This week, the inauguration of Barack Obama, the nation’s first African American president, was cause for lively discussion in the Boyd home in Matthews, which today includes the matriarch and her last surviving son, Harvey Boyd, who buried his brother Calvin this past month.

“Lord no!” Mrs. Boyd replied when asked if she thought she would ever see a black man become president in her day. She will turn 90 years old this summer. Mrs. Boyd is practical about the election, if not politically-minded.

“Aren’t we blessed? But, let’s just see, “ she added, the product of a people with a lifetime of dreams deferred.

Son Harvey, a senior citizen himself, articulates the artist’s heart.

“This is an exciting time,” he said about the election of an African American president. A time of renewed hope and inclusion for all people. “It’s a chance for the world to see America living out all the dreams they represent. This is a victory for all people.”

Mrs. Boyd’s practical nature, or perhaps her memory, is what caused her to blurt out, when discussing the foibles of powerful men in office, “they would’ve hung him, in my day.”

That practical nature cautions her to remember that men are not gods.

Viola Teeter’s world began right here in Matthews in 1910. Most likely, it will end here, in her house on Crestdale Road.

Married at 14 years old, she moved to Philadelphia when Sam was looking for work up there.

“I didn’t like it, there were too many buildings,” said the small town girl who moved back south. The couple became the first black couple to really settle in the area of Matthews known today as Crestdale. Sam Boyd worked for the railroad and became known as the Mayor of Crestdale, for his community activism. Viola opened a beauty shop in her home.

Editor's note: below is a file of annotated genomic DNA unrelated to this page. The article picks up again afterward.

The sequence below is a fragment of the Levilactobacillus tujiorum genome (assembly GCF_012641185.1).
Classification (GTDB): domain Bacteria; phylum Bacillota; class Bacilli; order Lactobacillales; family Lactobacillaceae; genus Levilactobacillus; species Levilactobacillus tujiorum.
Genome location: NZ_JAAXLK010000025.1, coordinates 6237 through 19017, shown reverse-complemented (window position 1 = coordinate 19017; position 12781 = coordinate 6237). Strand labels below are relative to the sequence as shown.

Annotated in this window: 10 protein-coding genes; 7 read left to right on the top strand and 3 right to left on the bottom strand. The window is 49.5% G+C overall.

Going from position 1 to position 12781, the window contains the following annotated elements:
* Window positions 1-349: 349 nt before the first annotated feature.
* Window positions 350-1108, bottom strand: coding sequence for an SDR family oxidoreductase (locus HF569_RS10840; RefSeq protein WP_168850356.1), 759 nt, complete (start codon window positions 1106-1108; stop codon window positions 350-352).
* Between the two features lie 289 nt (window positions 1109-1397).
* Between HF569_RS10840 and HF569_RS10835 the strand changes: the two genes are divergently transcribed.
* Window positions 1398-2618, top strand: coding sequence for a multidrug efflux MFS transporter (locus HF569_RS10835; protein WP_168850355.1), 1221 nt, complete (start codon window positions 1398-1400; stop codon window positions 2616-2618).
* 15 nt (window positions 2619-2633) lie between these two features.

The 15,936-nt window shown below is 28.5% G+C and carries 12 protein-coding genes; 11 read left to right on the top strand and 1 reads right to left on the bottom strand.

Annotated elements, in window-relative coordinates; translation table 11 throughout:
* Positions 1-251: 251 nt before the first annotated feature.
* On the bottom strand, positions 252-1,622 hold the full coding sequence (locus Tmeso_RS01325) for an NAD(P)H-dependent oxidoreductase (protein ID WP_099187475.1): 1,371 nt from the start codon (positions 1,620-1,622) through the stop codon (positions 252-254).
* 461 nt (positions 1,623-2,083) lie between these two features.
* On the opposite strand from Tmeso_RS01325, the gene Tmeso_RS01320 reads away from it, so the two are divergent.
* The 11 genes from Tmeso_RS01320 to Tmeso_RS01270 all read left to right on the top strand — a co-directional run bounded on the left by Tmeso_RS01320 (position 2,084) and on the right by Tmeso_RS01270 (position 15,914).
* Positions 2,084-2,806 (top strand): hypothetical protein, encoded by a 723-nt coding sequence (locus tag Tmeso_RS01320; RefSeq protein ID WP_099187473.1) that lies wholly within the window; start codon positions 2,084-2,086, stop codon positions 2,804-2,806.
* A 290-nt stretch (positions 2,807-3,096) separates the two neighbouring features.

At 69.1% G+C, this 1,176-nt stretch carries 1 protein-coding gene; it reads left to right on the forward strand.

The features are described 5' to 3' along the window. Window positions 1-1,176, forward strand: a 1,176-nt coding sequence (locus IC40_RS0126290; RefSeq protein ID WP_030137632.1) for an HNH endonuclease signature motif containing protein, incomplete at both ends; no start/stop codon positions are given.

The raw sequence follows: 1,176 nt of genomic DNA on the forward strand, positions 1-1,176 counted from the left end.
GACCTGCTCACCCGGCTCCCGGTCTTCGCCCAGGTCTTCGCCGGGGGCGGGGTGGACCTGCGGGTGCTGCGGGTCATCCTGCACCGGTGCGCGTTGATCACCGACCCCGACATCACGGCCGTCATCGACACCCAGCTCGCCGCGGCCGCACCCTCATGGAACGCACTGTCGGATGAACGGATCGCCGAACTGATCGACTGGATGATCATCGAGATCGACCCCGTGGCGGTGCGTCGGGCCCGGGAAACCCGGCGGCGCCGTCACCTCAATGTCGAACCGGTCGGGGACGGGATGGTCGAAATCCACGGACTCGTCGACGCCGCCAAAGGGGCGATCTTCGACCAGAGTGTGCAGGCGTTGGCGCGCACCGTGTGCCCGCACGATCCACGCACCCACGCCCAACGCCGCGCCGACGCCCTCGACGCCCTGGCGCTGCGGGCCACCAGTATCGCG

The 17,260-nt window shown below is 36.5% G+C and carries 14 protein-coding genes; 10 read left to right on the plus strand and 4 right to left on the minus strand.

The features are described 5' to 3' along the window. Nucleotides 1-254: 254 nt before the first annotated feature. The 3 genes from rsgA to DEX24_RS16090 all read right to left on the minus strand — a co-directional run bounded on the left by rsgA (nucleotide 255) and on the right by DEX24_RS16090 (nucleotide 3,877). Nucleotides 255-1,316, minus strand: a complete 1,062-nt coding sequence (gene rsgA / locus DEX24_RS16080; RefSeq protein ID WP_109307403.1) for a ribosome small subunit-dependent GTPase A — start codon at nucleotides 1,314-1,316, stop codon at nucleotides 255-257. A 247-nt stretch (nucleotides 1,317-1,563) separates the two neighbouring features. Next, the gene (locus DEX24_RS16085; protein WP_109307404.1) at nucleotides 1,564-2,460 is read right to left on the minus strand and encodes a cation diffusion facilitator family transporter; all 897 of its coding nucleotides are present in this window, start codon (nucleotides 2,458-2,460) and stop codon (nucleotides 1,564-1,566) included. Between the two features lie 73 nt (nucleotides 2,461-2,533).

“Customers came from all over the place…Monroe, Charlotte,” she said. “That’s how I got to know so much about people.”

That, and her practical nature.

Harvey Boyd said his mother was a voracious reader - newspapers, magazines, church bulletins, anything she could get her hands on. She was also an Angel of Mercy - part of a group of women who lent others less fortunate a helping hand.

“Some people couldn’t pay me for their hair. I’d say, ‘Can’t you pay me just a little?’ Then I’d find out that somebody lost a job or they ran out of money and didn’t know what to do. So I showed them how to get what was theirs,” she recalled.

Harvey said his mother helped with dozens of people in the area with medical or insurance benefits and claims. Many had no money, or a means to take care of themselves because they were not taught. Poverty didn’t help.

“I just opened my mouth,” she confessed, when asked how she learned to navigate a system that didn’t always work in her favor. “We didn’t have a lot of education, but we had knowledge!”

She squirreled away every dime she earned from her business and whatever else she could scrape up from watching other people’s children.

“I jimmied the lock, so couldn’t nobody get in the box where I put the money,” she laughed. She collected paper and cans for recycling cash. Then she took $10,000 in cash to Wachovia.

“I don’t think the man believed me. But I had it.” Whatever interest she earned, she put right back in. “I wanted to make that money grow,” she said with great animation. Her three favorite presidents were Roosevelt, Kennedy, and Carter. The last one, she says, because her CDs did well.

Practicality and determination keep Viola Teeter Boyd going.

And dreams of the Promised Land continue to make the trip worthwhile.